On Sat, 2003-11-08 at 21:47, Stephen McConnell wrote:
> Roy T. Fielding wrote:
> >> Small note - some of the participants on the [EMAIL PROTECTED] are
> >> discussing the actual requirements - which from my (and other) point(s)
> >> of view go beyond a file-system http protocol cut-and-dried
> >> implementation
> >> solution. Some consider this area to be much more than an HTTP download
> >> handler. In fact - if the scope of a repository model were limited to
> >> that then would would be missing a really big opportunity to do this in
> >> a way is of real value to multiple projects. Yes - you can assume some
> >> simplistic models down low - but hopefully this is not just about
> >> plumbing but also about addressing the requirements across different
> >> abstractions that will ultimately ensure that semantic assumptions are
> >> consistent across multiple repository-enabled applications.
> > The requirement is that ASF-owned software be distributed in an efficient
> > (for our costs), reliable (for our maintainers), and user-friendly way.
> I would add one more requirement to above statement - namely
> "machine-friendly". There is an emerging requirement for application
> driven downloading that has the potential to significantly exceed the
> classic browser driven requirements that the ASF is addressing today.
> This has a direct impact on ASF costs, reliability, and utility.
I have challenged you to give me a scenerio that I can't satisfy with
something like the current Maven repository. Instead you drone on ad
nauseum about the theoretical. Let's have a concrete example.
I don't want to read your email essays and I don't want to listen to you
foisting your solutions on us under the guise of trying to satisfy
requirements i.e. we don't need Merlin+LDAP for the base-line repository
so give it a rest because that's exactly what the initial messages
sounded like to me.
I clearly expressed and stated that any required information can be
stored in the repository as ancillary artifacts which can be processed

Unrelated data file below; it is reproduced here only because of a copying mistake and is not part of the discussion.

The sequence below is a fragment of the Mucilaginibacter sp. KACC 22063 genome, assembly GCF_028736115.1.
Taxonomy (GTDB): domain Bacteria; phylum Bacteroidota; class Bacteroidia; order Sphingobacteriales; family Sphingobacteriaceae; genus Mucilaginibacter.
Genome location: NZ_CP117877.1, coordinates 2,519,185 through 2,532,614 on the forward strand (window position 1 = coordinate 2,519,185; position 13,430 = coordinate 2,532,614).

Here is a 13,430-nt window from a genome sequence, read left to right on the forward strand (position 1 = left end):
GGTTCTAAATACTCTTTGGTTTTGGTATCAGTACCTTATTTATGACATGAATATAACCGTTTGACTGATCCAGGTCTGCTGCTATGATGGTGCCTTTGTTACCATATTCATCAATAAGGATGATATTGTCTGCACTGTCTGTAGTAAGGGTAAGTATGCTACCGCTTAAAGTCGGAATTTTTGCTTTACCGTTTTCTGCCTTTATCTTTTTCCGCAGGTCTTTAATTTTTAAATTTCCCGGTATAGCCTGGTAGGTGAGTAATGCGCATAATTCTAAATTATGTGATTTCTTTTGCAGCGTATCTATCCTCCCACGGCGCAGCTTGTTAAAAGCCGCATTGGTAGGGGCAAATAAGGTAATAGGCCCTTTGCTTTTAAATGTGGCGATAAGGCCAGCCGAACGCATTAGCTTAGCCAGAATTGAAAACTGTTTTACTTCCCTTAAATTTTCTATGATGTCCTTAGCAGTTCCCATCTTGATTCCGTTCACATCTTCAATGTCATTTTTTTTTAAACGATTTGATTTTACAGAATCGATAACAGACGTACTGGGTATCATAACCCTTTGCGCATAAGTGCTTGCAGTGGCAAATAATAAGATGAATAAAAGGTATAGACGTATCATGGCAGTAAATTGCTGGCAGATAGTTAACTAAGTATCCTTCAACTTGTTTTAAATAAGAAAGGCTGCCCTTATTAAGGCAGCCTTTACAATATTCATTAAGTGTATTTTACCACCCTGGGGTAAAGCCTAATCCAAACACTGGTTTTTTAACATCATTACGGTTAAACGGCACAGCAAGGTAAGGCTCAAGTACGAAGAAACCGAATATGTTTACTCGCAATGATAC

in application specific ways.
The goal is to remain simple while being able satisfy all future
requirements. I am willing to show you over course of next week with a
simple example using Plexus that I can use what exists to create a
"Repository Aware Application".
If you can actually provide a concrete use case that isn't wildly far
fetched and shows that something akin to the Maven repository doesn't
satisfy your requirements then I will listen to you. I am not willing to
accept your long winded tomes of techno babble on the theoretical
abstractions of the all singing, all dancing repository.
As Roy state the repository can evolve and starting simple is definitely
the right way to start. One of my favourite quotes is from "Patterns for
Evolving Frameworks" by Don Roberts and Ralph Johnson in PLoP volume 3:
People develop abstractions by generalizing from concrete examples.
Every attempt to determine the correct abstractions on paper without
actually developing a running system is doomed to failure. No one is
that smart. A framework is a resuable design, so you develop it by
looking at the things it is supposed to be designed of. The more
examples you look at, the more general your framework will be.
So please lets not stray into the abstract gobblygook and stay focused
on concrete examples.
Jason van Zyl
In short, man creates for himself a new religion of a rational
and technical order to justify his work and to be justified in it.
-- Jacques Ellul, The Technological Society